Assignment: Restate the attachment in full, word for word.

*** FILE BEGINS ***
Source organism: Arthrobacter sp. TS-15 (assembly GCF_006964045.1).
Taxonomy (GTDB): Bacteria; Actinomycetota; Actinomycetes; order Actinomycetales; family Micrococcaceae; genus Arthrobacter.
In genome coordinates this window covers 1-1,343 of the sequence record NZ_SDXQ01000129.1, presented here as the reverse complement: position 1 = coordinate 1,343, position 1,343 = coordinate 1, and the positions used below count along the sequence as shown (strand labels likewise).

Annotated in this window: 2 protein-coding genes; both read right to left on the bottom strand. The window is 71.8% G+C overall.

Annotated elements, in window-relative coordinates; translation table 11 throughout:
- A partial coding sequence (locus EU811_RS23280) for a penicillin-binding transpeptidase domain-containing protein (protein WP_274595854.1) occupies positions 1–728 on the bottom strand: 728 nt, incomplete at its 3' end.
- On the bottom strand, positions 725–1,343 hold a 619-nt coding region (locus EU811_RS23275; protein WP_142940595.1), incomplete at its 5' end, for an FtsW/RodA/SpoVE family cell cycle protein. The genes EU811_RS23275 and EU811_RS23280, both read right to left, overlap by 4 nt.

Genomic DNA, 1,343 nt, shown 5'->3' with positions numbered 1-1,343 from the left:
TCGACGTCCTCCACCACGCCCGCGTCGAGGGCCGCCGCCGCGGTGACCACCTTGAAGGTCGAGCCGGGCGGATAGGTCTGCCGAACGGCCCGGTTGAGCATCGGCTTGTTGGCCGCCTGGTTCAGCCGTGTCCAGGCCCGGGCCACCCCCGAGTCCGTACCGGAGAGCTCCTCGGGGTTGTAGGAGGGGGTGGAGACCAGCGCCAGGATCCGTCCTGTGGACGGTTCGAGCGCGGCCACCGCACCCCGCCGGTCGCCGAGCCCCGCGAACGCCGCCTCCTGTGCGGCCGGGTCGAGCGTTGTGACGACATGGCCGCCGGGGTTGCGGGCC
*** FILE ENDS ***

Source organism: Arthrobacter sp. TS-15 (assembly GCF_006964045.1).
Taxonomy (GTDB): Bacteria; Actinomycetota; Actinomycetes; order Actinomycetales; family Micrococcaceae; genus Arthrobacter.
In genome coordinates this window covers 1-1,343 of the sequence record NZ_SDXQ01000129.1, presented here as the reverse complement: position 1 = coordinate 1,343, position 1,343 = coordinate 1, and the positions used below count along the sequence as shown (strand labels likewise).

Annotated in this window: 2 protein-coding genes; both read right to left on the bottom strand. The window is 71.8% G+C overall.

Annotated elements, in window-relative coordinates; translation table 11 throughout:
- A partial coding sequence (locus EU811_RS23280) for a penicillin-binding transpeptidase domain-containing protein (protein WP_274595854.1) occupies positions 1–728 on the bottom strand: 728 nt, incomplete at its 3' end.
- On the bottom strand, positions 725–1,343 hold a 619-nt coding region (locus EU811_RS23275; protein WP_142940595.1), incomplete at its 5' end, for an FtsW/RodA/SpoVE family cell cycle protein. The genes EU811_RS23275 and EU811_RS23280, both read right to left, overlap by 4 nt.

Genomic DNA, 1,343 nt, shown 5'->3' with positions numbered 1-1,343 from the left:
TCGACGTCCTCCACCACGCCCGCGTCGAGGGCCGCCGCCGCGGTGACCACCTTGAAGGTCGAGCCGGGCGGATAGGTCTGCCGAACGGCCCGGTTGAGCATCGGCTTGTTGGCCGCCTGGTTCAGCCGTGTCCAGGCCCGGGCCACCCCCGAGTCCGTACCGGAGAGCTCCTCGGGGTTGTAGGAGGGGGTGGAGACCAGCGCCAGGATCCGTCCTGTGGACGGTTCGAGCGCGGCCACCGCACCCCGCCGGTCGCCGAGCCCCGCGAACGCCGCCTCCTGTGCGGCCGGGTCGAGCGTTGTGACGACATGGCCGCCGGGGTTGCGGGCC